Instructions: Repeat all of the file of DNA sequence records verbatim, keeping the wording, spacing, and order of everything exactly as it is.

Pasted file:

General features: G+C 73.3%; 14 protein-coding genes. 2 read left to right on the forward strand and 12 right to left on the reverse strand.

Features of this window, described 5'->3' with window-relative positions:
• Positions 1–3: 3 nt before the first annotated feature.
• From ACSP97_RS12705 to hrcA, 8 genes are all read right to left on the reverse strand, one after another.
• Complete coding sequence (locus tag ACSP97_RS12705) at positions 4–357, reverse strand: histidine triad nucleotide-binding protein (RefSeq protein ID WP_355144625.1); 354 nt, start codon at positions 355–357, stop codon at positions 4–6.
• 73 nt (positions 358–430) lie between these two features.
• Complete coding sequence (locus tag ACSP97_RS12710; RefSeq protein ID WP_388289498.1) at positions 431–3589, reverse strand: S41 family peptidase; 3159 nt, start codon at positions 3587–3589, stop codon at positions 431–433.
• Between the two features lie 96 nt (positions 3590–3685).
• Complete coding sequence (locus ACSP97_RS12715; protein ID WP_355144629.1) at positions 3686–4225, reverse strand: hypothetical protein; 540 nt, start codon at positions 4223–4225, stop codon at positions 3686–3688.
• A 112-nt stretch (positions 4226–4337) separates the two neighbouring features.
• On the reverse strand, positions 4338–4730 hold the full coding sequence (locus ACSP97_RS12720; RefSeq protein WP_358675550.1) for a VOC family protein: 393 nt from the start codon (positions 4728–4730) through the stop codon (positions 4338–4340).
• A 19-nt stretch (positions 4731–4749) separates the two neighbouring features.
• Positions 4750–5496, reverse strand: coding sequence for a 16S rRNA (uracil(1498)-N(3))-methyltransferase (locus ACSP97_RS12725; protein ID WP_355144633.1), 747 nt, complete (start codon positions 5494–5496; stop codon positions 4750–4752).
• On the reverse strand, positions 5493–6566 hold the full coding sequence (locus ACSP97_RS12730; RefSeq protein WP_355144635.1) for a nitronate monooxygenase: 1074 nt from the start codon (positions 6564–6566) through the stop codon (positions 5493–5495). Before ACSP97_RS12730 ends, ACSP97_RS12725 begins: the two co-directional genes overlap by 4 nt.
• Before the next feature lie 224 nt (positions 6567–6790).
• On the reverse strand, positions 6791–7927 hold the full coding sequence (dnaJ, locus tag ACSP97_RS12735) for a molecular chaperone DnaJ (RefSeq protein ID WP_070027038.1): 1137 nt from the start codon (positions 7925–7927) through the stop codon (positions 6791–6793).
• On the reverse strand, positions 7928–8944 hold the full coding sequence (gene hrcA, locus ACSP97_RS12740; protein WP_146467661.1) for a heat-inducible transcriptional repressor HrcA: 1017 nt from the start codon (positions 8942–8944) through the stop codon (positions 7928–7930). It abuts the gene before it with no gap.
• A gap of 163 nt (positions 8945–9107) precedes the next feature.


General features: G+C 73.3%; 14 protein-coding genes. 2 read left to right on the forward strand and 12 right to left on the reverse strand.

Features of this window, described 5'->3' with window-relative positions:
• Positions 1–3: 3 nt before the first annotated feature.
• From ACSP97_RS12705 to hrcA, 8 genes are all read right to left on the reverse strand, one after another.
• Complete coding sequence (locus tag ACSP97_RS12705) at positions 4–357, reverse strand: histidine triad nucleotide-binding protein (RefSeq protein ID WP_355144625.1); 354 nt, start codon at positions 355–357, stop codon at positions 4–6.
• 73 nt (positions 358–430) lie between these two features.
• Complete coding sequence (locus tag ACSP97_RS12710; RefSeq protein ID WP_388289498.1) at positions 431–3589, reverse strand: S41 family peptidase; 3159 nt, start codon at positions 3587–3589, stop codon at positions 431–433.
• Between the two features lie 96 nt (positions 3590–3685).
• Complete coding sequence (locus ACSP97_RS12715; protein ID WP_355144629.1) at positions 3686–4225, reverse strand: hypothetical protein; 540 nt, start codon at positions 4223–4225, stop codon at positions 3686–3688.
• A 112-nt stretch (positions 4226–4337) separates the two neighbouring features.
• On the reverse strand, positions 4338–4730 hold the full coding sequence (locus ACSP97_RS12720; RefSeq protein WP_358675550.1) for a VOC family protein: 393 nt from the start codon (positions 4728–4730) through the stop codon (positions 4338–4340).
• A 19-nt stretch (positions 4731–4749) separates the two neighbouring features.
• Positions 4750–5496, reverse strand: coding sequence for a 16S rRNA (uracil(1498)-N(3))-methyltransferase (locus ACSP97_RS12725; protein ID WP_355144633.1), 747 nt, complete (start codon positions 5494–5496; stop codon positions 4750–4752).
• On the reverse strand, positions 5493–6566 hold the full coding sequence (locus ACSP97_RS12730; RefSeq protein WP_355144635.1) for a nitronate monooxygenase: 1074 nt from the start codon (positions 6564–6566) through the stop codon (positions 5493–5495). Before ACSP97_RS12730 ends, ACSP97_RS12725 begins: the two co-directional genes overlap by 4 nt.
• Before the next feature lie 224 nt (positions 6567–6790).
• On the reverse strand, positions 6791–7927 hold the full coding sequence (dnaJ, locus tag ACSP97_RS12735) for a molecular chaperone DnaJ (RefSeq protein ID WP_070027038.1): 1137 nt from the start codon (positions 7925–7927) through the stop codon (positions 6791–6793).
• On the reverse strand, positions 7928–8944 hold the full coding sequence (gene hrcA, locus ACSP97_RS12740; protein WP_146467661.1) for a heat-inducible transcriptional repressor HrcA: 1017 nt from the start codon (positions 8942–8944) through the stop codon (positions 7928–7930). It abuts the gene before it with no gap.
• A gap of 163 nt (positions 8945–9107) precedes the next feature.